Brahms: Intermezzo Op 118
Rebello: Inevitable Outcome
Skinner: Firebox

Hailed by BBC Music Magazine as “easily the classiest brass ensemble in Britain”, Onyx Brass here present a wonderfully diverse programme spanning over 300 years, from the intricate counterpoint of Bach and the timeless quality of Tallis, to the luscious textures of Brahms and the jazz music of Jason Rebello.

Yorkshire is the home of brass music; escape from the hustle and bustle of Saturday Market and join us for a celebration of this most glorious sonority.

Afternoon event


  • Beverley Minster
  • Sat 28th Sept 2019
  • 4pm - 4:30pm
  • Free - just turn up

The East Riding Youth Orchestra’s string players are spending Saturday in workshops with New Paths tutors – a day of team-building and confidence in musical communication for the beginning of the new academic year. Come and hear their short chamber orchestra performance at the conclusion of the day.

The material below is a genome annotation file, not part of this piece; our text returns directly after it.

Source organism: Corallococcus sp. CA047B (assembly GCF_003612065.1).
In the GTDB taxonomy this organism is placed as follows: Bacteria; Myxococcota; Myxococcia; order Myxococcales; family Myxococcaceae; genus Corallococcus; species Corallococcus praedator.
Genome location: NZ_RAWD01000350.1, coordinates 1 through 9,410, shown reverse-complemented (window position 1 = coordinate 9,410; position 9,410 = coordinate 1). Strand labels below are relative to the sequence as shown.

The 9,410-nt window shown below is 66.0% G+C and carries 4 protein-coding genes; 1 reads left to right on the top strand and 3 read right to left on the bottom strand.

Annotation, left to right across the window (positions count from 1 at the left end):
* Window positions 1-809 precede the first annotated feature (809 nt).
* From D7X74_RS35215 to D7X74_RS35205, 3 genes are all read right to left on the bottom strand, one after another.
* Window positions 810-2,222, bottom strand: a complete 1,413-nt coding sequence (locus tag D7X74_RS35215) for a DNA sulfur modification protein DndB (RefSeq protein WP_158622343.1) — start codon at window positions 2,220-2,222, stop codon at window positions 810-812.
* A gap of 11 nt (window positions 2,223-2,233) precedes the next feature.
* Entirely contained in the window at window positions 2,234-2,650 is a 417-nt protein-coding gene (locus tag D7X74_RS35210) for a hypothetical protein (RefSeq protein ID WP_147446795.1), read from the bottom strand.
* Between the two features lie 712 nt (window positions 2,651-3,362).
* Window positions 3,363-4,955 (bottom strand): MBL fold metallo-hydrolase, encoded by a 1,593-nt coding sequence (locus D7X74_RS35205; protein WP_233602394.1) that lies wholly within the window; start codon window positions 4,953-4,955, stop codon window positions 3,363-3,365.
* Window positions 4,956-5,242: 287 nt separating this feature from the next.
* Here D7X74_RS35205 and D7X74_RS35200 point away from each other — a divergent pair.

The founding fathers of the festival had deep connections with ERYO, through whose ranks thousands of young musicians have passed over the decades. We are proud to be showcasing this cherished local ensemble in the magnificent ambience of the Minster.

Closing concert

The Lark Ascending

  • St Mary’s Church
  • Sat 28th Sept 2019
  • 7:30pm - 9:30pm
  • £20 / £16

Jennifer Pike (violin) • Martin Roscoe (piano)

Mozart: Sonata in G K301
Elgar: Violin Sonata in E minor Op 82
Clara Schumann: Three Romances Op 22
Vaughan Williams: The Lark Ascending
Rózsa: Variations on a Hungarian Peasant Song Op 4

Since shooting to fame as the youngest ever winner of BBC Young Musician of the Year in 2002, Jennifer Pike has taken the musical world by storm and is in demand as a soloist and recitalist all over the world. She joins Martin Roscoe in a glorious musical tour of Europe: from the sunny elegance of early Mozart and the warm lyricism of Clara Schumann (in her 200th anniversary year), to the foot-stamping virtuosity of Rózsa’s peasant variations.

We return to English soil with works written at either end of the First World War: Elgar’s passionate violin sonata, the final stop in our survey of his chamber works, and Vaughan Williams’ ever-popular The Lark Ascending, in its original version for violin and piano.